Refugees living overseas often have little access to health care, making it all the more important for those who are resettled to Canada to access health services once they arrive. This includes registering for provincial health care, the Interim Federal Health Program, and being aware of mental health supports in the community. 

Topics covered

Health care in Canada

Registration for health care if your province or territory

Interim Federal Health Program

Mental health


Health care in Canada

In Canada, each province and territory has their own health insurance plan. Citizens and permanent residents can apply for coverage in the province or territory where they are living. Once a person is approved, they get a health insurance card which they will have to show at the hospital or medical clinic to receive free services. Every person, including children, will have to get their own card.

Usually when newcomers arrive in Canada they have to wait three months to get their health card, but people who arrive through a refugee sponsorship program are eligible to get one right away and should apply as soon as possible after they arrive. As permanent residents, they receive the same care that any permanent resident or citizen would receive.

Most services are available for free, but some are not (ex. some medications, physiotherapy, and dental services for adults). Be sure to ask a health care professional about what is available for free or not. During the first year a sponsored person is in Canada, they can get an additional insurance called the Interim Federal Health Program (see below).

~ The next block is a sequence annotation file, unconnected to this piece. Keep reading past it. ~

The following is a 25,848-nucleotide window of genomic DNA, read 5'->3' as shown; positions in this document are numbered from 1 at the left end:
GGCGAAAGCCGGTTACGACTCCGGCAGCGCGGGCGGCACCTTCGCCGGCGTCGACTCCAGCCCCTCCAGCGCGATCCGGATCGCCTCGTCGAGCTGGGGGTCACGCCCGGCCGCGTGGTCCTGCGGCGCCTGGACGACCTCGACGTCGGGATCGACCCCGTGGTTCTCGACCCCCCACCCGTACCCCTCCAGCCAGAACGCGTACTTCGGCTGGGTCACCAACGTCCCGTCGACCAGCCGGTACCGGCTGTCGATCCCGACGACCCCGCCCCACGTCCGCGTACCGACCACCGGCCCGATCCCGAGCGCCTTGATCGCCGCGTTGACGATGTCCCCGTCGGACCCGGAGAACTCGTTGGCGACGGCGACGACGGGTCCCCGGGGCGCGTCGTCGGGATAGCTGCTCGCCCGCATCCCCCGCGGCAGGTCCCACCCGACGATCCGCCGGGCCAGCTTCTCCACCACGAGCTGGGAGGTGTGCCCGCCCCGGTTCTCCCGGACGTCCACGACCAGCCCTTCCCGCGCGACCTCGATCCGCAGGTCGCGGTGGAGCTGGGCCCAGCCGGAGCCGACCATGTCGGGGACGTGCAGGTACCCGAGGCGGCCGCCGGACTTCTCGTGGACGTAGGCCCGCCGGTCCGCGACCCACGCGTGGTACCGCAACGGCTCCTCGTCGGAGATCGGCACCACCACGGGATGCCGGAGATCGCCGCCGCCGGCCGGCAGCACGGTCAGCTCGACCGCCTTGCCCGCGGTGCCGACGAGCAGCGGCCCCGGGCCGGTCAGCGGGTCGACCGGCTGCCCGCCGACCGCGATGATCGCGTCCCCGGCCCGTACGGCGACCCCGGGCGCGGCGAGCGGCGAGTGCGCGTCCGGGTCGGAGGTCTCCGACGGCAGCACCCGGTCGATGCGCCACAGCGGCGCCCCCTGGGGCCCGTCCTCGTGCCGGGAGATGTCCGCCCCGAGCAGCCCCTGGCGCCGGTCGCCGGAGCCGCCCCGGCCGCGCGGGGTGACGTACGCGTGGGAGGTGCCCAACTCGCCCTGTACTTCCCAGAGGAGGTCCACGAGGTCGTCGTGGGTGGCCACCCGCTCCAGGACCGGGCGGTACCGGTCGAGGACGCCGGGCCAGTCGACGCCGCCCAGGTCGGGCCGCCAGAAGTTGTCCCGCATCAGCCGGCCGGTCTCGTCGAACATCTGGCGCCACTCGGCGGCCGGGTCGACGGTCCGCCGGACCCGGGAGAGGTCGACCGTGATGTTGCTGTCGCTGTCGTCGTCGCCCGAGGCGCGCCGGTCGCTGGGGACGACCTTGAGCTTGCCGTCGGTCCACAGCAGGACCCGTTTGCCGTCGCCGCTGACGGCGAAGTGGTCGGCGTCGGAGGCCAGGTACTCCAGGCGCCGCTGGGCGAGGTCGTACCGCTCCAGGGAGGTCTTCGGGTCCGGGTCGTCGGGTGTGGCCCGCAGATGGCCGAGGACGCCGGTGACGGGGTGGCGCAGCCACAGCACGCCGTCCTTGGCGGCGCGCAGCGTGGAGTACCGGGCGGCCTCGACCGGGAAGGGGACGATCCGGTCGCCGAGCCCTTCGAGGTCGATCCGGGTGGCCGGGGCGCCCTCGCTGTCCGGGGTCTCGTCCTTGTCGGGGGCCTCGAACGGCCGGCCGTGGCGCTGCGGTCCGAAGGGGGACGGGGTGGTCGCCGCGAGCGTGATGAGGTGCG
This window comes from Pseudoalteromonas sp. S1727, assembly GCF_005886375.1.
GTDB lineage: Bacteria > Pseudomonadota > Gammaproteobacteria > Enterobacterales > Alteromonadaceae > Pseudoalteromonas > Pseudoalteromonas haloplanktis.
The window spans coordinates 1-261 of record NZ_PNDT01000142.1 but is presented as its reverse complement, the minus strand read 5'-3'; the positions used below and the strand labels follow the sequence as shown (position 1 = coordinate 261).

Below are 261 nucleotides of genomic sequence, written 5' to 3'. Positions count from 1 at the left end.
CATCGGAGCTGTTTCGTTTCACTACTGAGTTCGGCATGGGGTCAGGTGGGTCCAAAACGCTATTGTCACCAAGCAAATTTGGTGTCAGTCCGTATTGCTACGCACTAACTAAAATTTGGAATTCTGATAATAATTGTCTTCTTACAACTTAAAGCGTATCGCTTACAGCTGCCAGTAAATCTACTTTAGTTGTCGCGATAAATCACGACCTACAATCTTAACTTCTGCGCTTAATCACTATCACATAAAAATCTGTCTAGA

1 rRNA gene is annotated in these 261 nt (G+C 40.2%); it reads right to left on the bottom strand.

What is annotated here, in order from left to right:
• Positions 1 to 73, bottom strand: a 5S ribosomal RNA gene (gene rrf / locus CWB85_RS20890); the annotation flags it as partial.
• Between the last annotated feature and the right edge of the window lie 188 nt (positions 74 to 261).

Some provinces offer special health assessments for people who have been resettled to Canada. These health assessments are very useful because they look at a person’s overall health needs and can offer connections with a family doctor or other professional more quickly. Check in your province or territory to see if one is offered.


Registration for health care in your province or territory

Every province and territory has its own registration process for their health insurance plan.

For Québec

Register for Assurance maladie

Quebec offers a special health assessment for sponsored persons known as the Bilan de santé. This assessment includes a visit with a nurse and social worker to look at the overall physical and mental well being of the refugee. It can be organized by contacting the CLSC Côte-des-Neiges’ Regional Program for the Settlement and Integration of Asylum Seekers (PRAIDA) for a referral.

To reach a social worker or a nurse 24 hours per day, 7 days per week dial 811. 

For the rest of Canada

Links to registration in all other provinces and territories (excluding Quebec)

Many provinces have organized health assessments available to sponsored persons. As health care is the responsibility of the provincial government, ask your local health professional about what is available in your area.

Moving to another province

If a sponsored person decides to move to another province, it is their responsibility to inform the provincial government that they are leaving, the location they are moving to, and to register with the health insurance plan of their new province. They may be subject to the three month waiting period before they are eligible for a health card in their new province (see the section Secondary migration and sponsorship breakdown)

Useful information

FAQs about the Canada Health Act


Interim Federal Health Program